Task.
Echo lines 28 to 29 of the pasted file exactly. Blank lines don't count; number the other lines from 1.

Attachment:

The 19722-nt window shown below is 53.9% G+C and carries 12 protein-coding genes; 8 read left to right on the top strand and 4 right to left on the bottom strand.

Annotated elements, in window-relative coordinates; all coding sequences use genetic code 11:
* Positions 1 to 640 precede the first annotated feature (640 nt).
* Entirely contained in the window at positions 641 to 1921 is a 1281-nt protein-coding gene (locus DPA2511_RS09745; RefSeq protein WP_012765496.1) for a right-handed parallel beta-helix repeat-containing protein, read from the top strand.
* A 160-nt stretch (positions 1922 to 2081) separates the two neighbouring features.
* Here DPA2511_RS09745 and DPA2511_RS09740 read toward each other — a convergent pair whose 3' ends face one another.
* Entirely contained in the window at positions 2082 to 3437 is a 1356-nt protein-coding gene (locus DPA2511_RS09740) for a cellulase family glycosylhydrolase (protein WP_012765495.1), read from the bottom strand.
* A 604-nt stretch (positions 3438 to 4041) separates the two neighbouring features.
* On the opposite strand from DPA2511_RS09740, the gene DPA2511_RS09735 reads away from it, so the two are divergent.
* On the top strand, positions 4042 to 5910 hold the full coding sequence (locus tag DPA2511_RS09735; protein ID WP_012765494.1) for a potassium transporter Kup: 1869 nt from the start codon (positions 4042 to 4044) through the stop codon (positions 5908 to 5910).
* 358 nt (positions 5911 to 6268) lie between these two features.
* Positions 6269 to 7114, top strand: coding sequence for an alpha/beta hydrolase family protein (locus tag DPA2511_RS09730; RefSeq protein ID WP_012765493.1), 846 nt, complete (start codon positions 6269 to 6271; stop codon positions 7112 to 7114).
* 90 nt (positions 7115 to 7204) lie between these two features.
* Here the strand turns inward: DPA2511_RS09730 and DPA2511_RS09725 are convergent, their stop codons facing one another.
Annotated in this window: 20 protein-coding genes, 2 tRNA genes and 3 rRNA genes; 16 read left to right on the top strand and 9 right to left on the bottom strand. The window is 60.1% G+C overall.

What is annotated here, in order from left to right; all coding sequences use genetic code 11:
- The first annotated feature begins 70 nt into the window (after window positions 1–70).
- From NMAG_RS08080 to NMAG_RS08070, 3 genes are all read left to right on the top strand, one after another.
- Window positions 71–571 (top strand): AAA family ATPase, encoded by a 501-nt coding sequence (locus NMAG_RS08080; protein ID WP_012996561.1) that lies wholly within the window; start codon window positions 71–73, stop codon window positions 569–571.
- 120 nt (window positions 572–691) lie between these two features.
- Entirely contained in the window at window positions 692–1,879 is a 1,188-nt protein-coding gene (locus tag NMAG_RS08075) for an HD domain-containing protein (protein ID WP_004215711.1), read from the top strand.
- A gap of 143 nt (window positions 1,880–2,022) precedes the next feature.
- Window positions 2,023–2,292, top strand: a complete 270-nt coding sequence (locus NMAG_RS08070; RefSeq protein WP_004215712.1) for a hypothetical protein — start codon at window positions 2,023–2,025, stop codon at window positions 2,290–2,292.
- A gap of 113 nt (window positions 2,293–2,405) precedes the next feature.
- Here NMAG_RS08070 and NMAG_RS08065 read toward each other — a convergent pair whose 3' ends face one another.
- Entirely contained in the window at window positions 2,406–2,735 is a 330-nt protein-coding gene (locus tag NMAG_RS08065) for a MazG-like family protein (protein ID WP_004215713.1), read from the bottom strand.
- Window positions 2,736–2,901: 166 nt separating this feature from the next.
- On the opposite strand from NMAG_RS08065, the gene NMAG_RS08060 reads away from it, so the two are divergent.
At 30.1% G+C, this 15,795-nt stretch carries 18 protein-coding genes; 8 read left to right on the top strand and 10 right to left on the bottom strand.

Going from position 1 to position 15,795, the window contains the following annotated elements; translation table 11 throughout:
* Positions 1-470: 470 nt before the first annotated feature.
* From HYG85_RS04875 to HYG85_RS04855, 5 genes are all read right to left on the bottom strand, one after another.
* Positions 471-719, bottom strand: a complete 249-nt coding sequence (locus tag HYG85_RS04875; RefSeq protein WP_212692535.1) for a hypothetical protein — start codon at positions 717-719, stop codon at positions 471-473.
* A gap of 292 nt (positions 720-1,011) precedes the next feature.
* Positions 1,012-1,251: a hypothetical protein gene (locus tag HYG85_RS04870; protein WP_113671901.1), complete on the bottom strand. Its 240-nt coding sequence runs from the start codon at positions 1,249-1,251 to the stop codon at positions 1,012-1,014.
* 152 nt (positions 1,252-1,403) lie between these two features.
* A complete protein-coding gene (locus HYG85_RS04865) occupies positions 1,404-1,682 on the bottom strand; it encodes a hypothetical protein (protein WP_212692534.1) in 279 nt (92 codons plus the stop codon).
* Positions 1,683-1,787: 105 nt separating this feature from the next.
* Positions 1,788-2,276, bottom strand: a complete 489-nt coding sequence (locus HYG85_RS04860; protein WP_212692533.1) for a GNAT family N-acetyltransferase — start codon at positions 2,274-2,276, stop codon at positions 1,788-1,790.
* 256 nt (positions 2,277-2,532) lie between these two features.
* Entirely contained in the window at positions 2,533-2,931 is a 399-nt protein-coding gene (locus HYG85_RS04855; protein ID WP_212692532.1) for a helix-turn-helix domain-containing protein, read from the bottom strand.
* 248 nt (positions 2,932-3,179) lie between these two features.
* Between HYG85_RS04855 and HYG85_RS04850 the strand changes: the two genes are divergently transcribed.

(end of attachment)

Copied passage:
- On the opposite strand from NMAG_RS08065, the gene NMAG_RS08060 reads away from it, so the two are divergent.
At 30.1% G+C, this 15,795-nt stretch carries 18 protein-coding genes; 8 read left to right on the top strand and 10 right to left on the bottom strand.